Yes, the personal is the political. I’m a race conscious, feminist playwright. I’m writing from a perspective of having been raised in a black Southern working class, military family. I’m now a highly educated, lower middle class, woman. There is a lot going on in all of that and it comes through in my writing.
How has the D.C. political climate had an effect on your work? How has it changed over the years since you moved here?
D.C. is an important city. I live on Capitol Hill, which puts me in close proximity (only seven blocks!) to the U.S. Supreme Court and the Nation’s Capital. I’m walking distance from the folks making or not making powerful decision that impact the nation and beyond. As a playwright, I have an opportunity to write about these important and powerful decisions and hold the folks accountable for their actions.
However, politics is just one part of the conversation. Yes, conservative mandates that restrict arts funding impact artists, but the overall downfall of the economy has had a far greater and more immediate impact. For the past three years, I’ve been working as a full-time visiting faculty member in theater at the University of the District of Columbia. Over the past two years, the local and federal government has initiated right-sizing and abolishment plans to address the budget. The Theatre Arts program is one of seventeen programs to be discontinued. In a city with more than 80 theatre companies, it baffles me that this could happen. Since moving to D.C. in 2006, I have made a living working in the theatre or teaching theatre in academia. For the first time, I think that might change.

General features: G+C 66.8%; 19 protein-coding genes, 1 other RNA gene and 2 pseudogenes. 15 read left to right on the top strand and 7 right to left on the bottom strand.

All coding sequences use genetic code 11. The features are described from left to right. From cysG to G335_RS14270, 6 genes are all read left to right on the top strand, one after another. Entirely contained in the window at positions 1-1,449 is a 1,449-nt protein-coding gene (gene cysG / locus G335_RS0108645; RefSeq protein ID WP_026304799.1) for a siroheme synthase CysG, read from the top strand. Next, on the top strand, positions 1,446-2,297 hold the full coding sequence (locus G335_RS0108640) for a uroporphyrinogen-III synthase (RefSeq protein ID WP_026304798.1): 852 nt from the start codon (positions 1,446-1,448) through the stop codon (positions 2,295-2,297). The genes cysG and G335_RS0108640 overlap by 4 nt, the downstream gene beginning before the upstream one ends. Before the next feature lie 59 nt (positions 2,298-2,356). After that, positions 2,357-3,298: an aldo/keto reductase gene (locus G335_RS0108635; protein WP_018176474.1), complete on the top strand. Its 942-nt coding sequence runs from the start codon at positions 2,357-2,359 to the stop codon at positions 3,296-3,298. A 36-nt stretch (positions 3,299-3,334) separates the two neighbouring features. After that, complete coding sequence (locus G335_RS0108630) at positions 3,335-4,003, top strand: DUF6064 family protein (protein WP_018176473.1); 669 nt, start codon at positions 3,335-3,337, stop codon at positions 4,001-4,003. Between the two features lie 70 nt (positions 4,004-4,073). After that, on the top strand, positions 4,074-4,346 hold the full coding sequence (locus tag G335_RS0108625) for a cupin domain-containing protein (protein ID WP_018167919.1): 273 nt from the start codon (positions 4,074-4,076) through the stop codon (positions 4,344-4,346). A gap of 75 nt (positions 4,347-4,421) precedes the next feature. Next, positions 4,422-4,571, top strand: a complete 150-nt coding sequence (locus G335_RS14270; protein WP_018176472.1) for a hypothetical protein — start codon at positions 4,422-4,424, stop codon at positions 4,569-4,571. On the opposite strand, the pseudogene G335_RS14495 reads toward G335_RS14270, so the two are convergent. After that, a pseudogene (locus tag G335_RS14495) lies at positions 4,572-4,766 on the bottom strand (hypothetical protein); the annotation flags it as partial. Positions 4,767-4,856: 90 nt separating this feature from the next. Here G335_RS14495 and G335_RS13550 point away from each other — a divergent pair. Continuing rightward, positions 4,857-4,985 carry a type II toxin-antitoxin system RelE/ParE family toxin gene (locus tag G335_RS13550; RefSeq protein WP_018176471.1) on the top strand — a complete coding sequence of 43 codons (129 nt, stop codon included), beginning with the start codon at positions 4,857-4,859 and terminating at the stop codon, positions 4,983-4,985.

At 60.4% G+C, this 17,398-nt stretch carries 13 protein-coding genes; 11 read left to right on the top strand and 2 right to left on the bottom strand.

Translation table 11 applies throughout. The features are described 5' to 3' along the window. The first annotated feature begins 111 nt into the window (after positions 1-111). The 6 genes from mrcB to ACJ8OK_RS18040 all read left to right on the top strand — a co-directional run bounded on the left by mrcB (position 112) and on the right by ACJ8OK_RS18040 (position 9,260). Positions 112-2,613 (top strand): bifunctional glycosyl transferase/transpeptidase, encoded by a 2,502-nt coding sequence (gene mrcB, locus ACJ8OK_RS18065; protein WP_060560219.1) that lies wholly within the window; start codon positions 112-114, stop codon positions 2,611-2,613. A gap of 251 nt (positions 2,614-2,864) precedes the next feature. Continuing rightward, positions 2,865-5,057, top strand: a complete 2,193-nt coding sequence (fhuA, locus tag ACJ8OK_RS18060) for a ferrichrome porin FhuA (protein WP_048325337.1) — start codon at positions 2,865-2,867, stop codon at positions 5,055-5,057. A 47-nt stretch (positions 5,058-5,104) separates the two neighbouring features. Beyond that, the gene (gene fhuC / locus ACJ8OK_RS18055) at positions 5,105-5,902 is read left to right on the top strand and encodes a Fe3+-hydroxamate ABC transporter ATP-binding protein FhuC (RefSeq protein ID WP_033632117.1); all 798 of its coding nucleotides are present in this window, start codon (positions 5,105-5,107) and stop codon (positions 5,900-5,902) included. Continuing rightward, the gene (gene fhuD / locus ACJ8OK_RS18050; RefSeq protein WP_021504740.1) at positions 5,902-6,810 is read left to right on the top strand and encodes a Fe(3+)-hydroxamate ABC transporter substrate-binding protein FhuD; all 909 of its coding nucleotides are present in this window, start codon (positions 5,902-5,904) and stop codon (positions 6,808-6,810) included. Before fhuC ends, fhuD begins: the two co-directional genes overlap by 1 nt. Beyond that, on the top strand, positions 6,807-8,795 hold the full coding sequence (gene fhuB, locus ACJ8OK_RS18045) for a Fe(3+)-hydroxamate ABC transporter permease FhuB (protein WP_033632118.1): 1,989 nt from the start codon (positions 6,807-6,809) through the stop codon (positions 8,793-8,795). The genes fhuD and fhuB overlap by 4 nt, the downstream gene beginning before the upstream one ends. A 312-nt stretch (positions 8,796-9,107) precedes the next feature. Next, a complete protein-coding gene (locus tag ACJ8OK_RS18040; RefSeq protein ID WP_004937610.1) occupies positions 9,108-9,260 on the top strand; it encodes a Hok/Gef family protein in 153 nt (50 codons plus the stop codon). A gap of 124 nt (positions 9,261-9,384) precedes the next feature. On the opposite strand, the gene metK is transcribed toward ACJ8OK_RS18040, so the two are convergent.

Let’s segue into your start with professional writing. Exactly how has your professional Playwriting career evolved?
After graduating with an MFA in Playwriting in 2003, I made my way to the east coast seeking adventure and wanting to be a part of an artistic community. In 2005, I did an internship in Literary Management and Dramaturgy at Woolly Mammoth Theater Company and learned how to be a dramaturg from Mary Resing (former Director of New Play Development at Woolly Mammoth, now Artistic Director at Active Cultures). From there, I worked at the Folger Shakespeare Library and Arena Stage, where I began working as a teaching artist.
My professional career as a playwright began in the Fall of 2005, when I produced a reading of Deep Belly Beautiful at the Folger Shakespeare Library. I had just finished my dramaturgy internship at Woolly Mammoth Theatre Company and started working at the Folger as the Elementary School Program coordinator. After completing the second draft of Deep Belly Beautiful, I asked Mary Resing if I should approach Woolly about getting a reading. She said that I could, but reminded me that after working at Woolly, I had access to the greatest actors in D.C. and understood the new play development process well enough to produce my own reading. So, I asked Janet Griffin (Artistic Director of the Folger Theatre), who was very supportive of me, if I could host a reading in the conference. She said yes and the rest is history, or at least history in process!